The uniforms famously originated with Washington’s order of blue coats with differing facings for the various state troops, artillery, artillery artificers, and light dragoons. Although the uniform evolved through many colors and designs since, an intentional return to the blue coats was reestablished in 2010.
Soldiers assigned to the Army's 3rd U.S. Infantry Regiment, "The Old Guard," march to the Tomb of the Unknowns as part of the Army's 233rd birthday tribute in Arlington National Cemetery, VA D. Myles Cullen [Public domain], via Wikimedia Commons
6) There have only been five 5 Star Generals in the Army’s history.
General George C. Marshall, General Douglas MacArthur, General Dwight D. Eisenhower, General Henry H. Arnold, and General Omar N. Bradley.
7) The Army as a whole encompasses the efforts of the Army National Guard and the U.S. Army Reserve.
8) The official motto of the Army is “This We’ll Defend.”
A U.S. Army Task Force Brawler CH-47F Chinook flight engineer sits on the ramp while conducting a training exercise with a Guardian Angel team assigned to the 83rd Expeditionary Rescue Squadron at Bagram Airfield, Afghanistan, March 26, 2018. (U.S. Air Force Photo by Tech. Sgt. Gregory Brook)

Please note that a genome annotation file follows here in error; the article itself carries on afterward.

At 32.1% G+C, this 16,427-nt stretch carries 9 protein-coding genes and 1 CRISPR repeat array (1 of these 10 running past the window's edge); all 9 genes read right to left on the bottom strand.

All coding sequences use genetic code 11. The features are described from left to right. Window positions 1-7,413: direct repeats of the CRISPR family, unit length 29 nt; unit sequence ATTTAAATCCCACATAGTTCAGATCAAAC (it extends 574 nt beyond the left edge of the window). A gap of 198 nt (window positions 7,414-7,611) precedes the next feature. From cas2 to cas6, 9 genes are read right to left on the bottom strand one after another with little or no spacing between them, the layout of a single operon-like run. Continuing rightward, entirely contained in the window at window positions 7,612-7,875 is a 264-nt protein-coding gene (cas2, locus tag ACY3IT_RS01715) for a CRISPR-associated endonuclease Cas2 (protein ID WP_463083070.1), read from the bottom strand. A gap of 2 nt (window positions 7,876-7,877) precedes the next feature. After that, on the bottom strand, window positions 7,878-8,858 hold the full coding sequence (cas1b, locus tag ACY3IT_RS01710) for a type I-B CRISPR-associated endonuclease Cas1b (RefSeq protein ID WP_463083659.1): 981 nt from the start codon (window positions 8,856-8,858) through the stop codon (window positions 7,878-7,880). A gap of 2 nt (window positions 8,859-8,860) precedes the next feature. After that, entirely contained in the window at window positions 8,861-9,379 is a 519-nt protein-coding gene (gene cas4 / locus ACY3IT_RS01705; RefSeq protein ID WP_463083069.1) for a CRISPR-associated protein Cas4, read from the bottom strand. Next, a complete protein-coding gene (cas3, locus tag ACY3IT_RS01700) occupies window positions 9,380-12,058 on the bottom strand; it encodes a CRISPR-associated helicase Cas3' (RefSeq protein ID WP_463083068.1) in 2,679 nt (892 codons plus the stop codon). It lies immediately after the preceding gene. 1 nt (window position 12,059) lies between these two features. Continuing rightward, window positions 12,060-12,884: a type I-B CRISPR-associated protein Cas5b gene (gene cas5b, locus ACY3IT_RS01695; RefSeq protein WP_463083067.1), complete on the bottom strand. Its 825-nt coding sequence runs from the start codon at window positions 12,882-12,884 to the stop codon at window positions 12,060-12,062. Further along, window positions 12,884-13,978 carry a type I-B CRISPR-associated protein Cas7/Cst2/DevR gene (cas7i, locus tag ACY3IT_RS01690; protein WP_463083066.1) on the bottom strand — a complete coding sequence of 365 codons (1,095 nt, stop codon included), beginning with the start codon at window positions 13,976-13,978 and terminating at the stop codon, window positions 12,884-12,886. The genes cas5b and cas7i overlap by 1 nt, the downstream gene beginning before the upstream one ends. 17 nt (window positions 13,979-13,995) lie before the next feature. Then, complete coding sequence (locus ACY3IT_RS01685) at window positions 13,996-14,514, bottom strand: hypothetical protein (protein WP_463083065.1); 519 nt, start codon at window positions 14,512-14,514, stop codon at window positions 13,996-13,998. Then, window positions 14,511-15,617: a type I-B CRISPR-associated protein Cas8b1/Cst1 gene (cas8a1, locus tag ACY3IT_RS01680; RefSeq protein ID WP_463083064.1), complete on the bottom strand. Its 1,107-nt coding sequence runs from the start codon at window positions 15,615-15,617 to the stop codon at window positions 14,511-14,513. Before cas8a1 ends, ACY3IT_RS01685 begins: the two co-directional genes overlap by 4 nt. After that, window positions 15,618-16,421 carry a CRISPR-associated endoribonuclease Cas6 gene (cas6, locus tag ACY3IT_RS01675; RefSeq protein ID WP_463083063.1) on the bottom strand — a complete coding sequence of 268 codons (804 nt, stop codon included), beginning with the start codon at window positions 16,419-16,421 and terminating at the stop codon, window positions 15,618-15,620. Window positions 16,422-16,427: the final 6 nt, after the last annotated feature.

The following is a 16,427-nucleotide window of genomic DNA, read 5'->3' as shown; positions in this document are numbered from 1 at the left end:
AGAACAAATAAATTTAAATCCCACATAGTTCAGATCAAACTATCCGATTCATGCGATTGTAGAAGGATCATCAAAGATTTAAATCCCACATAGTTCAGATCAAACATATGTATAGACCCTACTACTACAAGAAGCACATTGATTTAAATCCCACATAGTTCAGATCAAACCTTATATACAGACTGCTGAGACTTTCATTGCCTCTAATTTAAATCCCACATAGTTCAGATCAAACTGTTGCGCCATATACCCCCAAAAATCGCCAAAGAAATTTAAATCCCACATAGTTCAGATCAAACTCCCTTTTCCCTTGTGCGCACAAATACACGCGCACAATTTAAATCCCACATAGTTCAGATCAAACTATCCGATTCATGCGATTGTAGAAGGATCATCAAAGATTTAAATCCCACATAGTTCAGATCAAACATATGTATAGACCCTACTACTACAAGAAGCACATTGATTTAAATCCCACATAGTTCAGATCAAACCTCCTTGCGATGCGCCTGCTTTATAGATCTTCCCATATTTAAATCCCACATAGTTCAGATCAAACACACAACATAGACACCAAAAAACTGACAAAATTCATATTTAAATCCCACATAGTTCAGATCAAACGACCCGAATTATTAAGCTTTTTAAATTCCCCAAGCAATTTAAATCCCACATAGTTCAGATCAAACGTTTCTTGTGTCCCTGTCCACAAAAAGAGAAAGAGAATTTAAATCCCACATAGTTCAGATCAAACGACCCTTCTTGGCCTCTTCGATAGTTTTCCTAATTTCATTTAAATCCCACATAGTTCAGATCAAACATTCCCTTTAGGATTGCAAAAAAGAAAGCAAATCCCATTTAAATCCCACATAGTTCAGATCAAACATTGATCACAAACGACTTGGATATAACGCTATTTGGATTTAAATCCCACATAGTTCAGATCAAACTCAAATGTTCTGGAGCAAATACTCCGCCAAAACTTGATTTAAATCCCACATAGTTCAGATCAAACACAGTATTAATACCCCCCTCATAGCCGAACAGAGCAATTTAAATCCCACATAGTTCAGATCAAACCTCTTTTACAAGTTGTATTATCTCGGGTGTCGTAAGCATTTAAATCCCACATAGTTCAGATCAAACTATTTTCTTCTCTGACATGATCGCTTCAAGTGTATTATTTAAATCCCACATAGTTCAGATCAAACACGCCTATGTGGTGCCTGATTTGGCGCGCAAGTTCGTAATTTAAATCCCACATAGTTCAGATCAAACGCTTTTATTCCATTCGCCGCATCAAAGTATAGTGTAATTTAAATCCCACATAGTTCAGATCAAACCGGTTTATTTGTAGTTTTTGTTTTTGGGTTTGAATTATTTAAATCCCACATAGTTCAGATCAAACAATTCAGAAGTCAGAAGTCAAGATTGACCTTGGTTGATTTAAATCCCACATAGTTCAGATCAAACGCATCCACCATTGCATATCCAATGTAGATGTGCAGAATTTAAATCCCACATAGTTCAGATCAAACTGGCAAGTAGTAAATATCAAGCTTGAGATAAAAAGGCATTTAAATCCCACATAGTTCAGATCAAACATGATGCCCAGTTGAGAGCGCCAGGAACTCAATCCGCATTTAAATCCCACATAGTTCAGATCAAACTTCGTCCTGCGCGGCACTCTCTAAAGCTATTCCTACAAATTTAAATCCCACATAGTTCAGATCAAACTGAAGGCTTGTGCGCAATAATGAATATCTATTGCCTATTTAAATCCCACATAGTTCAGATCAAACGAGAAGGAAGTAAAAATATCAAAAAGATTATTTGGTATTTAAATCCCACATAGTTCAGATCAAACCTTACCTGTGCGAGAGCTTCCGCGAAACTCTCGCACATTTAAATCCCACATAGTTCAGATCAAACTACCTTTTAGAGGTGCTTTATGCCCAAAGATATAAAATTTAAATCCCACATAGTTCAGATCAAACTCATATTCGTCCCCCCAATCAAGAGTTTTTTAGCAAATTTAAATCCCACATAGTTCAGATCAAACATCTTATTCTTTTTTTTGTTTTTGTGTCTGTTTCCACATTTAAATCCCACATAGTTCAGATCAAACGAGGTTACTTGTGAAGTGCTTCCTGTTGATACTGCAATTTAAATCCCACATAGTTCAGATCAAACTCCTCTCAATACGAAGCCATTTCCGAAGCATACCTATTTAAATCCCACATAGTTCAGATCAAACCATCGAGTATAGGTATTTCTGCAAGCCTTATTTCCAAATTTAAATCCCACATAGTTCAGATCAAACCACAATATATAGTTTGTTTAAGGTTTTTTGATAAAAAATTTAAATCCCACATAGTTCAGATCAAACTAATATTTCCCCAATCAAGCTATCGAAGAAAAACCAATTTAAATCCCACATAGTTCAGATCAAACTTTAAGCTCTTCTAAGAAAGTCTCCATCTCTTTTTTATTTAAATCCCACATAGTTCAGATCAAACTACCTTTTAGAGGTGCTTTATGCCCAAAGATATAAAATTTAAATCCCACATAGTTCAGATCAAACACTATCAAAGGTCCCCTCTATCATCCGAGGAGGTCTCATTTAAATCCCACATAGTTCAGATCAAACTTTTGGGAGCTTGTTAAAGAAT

9) Flag Day shares the Army’s birthday; it’s also celebrated on June 14.
The Second Continental Congress passed a resolution adopting the flag of the United States in 1777.
10) The Army flag was not officially designated and unfurled until June 14, 1956, in
11) Officially an artillery tune, "The Caisson Song" music was used, but the lyrics were changed to create "The Army Goes Rolling Along."
It was finally recognized as the official Army song on Veterans Day 1956.
12) “The Old Guard,” formally known as the 3rd U.S. Infantry Regiment, is the oldest active duty infantry unit in the Army.
You’ll recognize these soldiers because they maintain the tradition of the Changing of the Guard at the Tomb of the Unknown Soldier in the Arlington National Cemetery.
13) Ubiquitous in the Army is the beloved call or shout, “Hooah!”
Its origins are contentious, but most believe it evolved from the acronym (also beloved in the Army) HUA. Heard. Understood. Acknowledge. The famous 82nd Airborne Division takes credit for the term in World War II.
Soldiers assigned to the 21st Infantry Regiment participate in a combined arms live-fire exercise during an arctic deployment of Stryker armored vehicles as part of the U.S. Army-led Joint Force Land Component Command in support of Alaskan command's exercise Arctic Edge 18 conducted under the authority of U.S. Northern Command at Fort Greely, Alaska, March 15, 2018. (U.S. Air Force photo by Tech. Sgt. Efren Lopez)
14) The Army owns about 15 million acres of land throughout the U.S.
This land mass is larger than each of these states: New Jersey, Connecticut, Delaware, and Rhode Island.